Alan Weiss’s Monday Morning Memo® – 01/24/2022
A little over a year ago we bought a Toyota pickup truck to haul the dogs and animal food around. Every animal on our property seems to love turkey grower pellets, which we buy at a feed and farm shop a few miles away. I carry dog biscuits in the glove compartment for the four times a week I take the guys for coffee at about 6 am.
The first time in this truck I was distracted, and placed half a biscuit in the cup holder while sorting my change from Dunkin’ Donuts. Before I knew it, Coco was cleaning out the cup holder. She began checking it every trip, and sometimes I’d put the biscuit in very quietly, but she’d never fail to check it. So now it’s part of our routine, one-half thrown in the back seat, one-half in the cup holder. (Bentley gets whole biscuits which he uses his tiny front teeth to gently grasp, not the fangs. Shepherds are quite smart.)
Coco isn’t disappointed or situational. She checks the cup holder every time, even when we first get into the truck (she has found crumbs). I didn’t “train” her, per se, I simply recognized a habit I wanted to help perpetuate.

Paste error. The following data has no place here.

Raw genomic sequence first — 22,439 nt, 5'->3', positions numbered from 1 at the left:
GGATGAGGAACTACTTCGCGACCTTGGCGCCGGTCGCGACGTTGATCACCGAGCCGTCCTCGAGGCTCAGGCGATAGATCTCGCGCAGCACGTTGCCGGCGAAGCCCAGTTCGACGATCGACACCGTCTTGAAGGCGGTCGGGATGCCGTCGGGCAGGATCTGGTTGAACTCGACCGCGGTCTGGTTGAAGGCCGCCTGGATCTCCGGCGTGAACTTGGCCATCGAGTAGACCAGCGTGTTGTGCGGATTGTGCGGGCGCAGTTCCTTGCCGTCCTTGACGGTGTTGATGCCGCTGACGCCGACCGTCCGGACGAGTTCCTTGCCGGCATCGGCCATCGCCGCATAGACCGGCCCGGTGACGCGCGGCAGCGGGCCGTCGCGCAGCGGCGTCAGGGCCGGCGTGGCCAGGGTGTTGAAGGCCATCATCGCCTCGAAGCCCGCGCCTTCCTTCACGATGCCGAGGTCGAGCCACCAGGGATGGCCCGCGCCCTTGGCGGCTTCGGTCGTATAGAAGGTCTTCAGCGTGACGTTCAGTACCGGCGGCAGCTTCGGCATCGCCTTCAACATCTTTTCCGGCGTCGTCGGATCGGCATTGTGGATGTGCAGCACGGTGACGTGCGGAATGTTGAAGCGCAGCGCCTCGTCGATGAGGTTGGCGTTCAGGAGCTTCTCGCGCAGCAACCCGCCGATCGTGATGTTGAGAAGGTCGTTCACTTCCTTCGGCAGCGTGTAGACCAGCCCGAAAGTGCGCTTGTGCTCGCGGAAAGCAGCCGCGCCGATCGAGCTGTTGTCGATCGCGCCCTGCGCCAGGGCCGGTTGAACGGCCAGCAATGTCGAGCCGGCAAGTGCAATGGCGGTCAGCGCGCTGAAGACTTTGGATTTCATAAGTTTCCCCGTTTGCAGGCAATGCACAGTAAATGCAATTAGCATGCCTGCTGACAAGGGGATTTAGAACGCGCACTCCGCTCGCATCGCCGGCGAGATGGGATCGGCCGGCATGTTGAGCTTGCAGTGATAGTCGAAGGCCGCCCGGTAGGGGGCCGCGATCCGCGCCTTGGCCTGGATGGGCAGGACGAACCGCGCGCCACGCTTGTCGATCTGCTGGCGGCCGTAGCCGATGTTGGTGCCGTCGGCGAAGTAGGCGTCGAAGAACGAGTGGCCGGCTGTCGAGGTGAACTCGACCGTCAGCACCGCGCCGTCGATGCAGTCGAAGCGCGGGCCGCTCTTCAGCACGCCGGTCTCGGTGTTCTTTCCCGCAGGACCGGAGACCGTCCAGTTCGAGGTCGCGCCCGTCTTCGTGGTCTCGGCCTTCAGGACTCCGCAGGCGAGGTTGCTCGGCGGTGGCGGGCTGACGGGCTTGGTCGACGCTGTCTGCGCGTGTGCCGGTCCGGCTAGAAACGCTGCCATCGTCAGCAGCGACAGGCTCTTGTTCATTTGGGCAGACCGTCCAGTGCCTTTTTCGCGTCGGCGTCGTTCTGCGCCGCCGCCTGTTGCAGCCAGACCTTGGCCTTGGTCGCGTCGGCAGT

And therein lies my moral tale. Are you rewarding yourself for positive behavior (not merely “victories”)? If you want others to be more innovative, for example, reward them for innovative behaviors (presenting new ideas, not being cynical, prudent risk, focus on improving not “fixing”) not just successes. In one of my clients we organized an annual award for “the best idea that didn’t work.”
Are you “rewarding yourself” for making three referral requests a day, or only when you ultimately manage to get business through a referral? Sometimes merely finishing the race is as important as winning, or more so.
I don’t mind telling you I learn a lot from dogs. And my reward is easily knocking off this Monday Morning Memo.
Good habits are worth being fanatical about. —John Irving
When we don’t get any treats, we feel depleted, resentful, and angry, and we feel justified in self-indulgence. We start to crave comfort – and grab that comfort wherever we can, even if it means breaking good habits. —Gretchen Rubin